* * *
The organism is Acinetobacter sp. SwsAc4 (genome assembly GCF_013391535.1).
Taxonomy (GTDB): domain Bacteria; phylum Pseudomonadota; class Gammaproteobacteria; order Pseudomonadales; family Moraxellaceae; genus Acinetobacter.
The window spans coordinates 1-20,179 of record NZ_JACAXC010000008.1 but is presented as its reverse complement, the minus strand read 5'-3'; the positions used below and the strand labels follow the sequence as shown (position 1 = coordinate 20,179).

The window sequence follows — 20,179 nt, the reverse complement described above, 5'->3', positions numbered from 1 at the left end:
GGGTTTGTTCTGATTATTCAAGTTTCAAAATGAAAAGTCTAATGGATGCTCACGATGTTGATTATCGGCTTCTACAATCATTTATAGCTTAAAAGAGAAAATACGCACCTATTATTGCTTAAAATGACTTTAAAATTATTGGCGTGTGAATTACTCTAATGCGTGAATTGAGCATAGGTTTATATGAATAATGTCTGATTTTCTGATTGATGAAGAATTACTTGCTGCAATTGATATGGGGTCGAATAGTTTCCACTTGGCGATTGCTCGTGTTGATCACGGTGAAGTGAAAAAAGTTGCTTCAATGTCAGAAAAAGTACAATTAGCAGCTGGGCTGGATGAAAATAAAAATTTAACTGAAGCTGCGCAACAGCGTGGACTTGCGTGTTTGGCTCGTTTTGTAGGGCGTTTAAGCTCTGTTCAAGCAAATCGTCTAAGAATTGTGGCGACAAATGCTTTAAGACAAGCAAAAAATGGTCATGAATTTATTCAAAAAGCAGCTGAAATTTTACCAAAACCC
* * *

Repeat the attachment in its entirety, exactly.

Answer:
The organism is Acinetobacter sp. SwsAc4 (genome assembly GCF_013391535.1).
Taxonomy (GTDB): domain Bacteria; phylum Pseudomonadota; class Gammaproteobacteria; order Pseudomonadales; family Moraxellaceae; genus Acinetobacter.
The window spans coordinates 1-20,179 of record NZ_JACAXC010000008.1 but is presented as its reverse complement, the minus strand read 5'-3'; the positions used below and the strand labels follow the sequence as shown (position 1 = coordinate 20,179).

The window sequence follows — 20,179 nt, the reverse complement described above, 5'->3', positions numbered from 1 at the left end:
GGGTTTGTTCTGATTATTCAAGTTTCAAAATGAAAAGTCTAATGGATGCTCACGATGTTGATTATCGGCTTCTACAATCATTTATAGCTTAAAAGAGAAAATACGCACCTATTATTGCTTAAAATGACTTTAAAATTATTGGCGTGTGAATTACTCTAATGCGTGAATTGAGCATAGGTTTATATGAATAATGTCTGATTTTCTGATTGATGAAGAATTACTTGCTGCAATTGATATGGGGTCGAATAGTTTCCACTTGGCGATTGCTCGTGTTGATCACGGTGAAGTGAAAAAAGTTGCTTCAATGTCAGAAAAAGTACAATTAGCAGCTGGGCTGGATGAAAATAAAAATTTAACTGAAGCTGCGCAACAGCGTGGACTTGCGTGTTTGGCTCGTTTTGTAGGGCGTTTAAGCTCTGTTCAAGCAAATCGTCTAAGAATTGTGGCGACAAATGCTTTAAGACAAGCAAAAAATGGTCATGAATTTATTCAAAAAGCAGCTGAAATTTTACCAAAACCC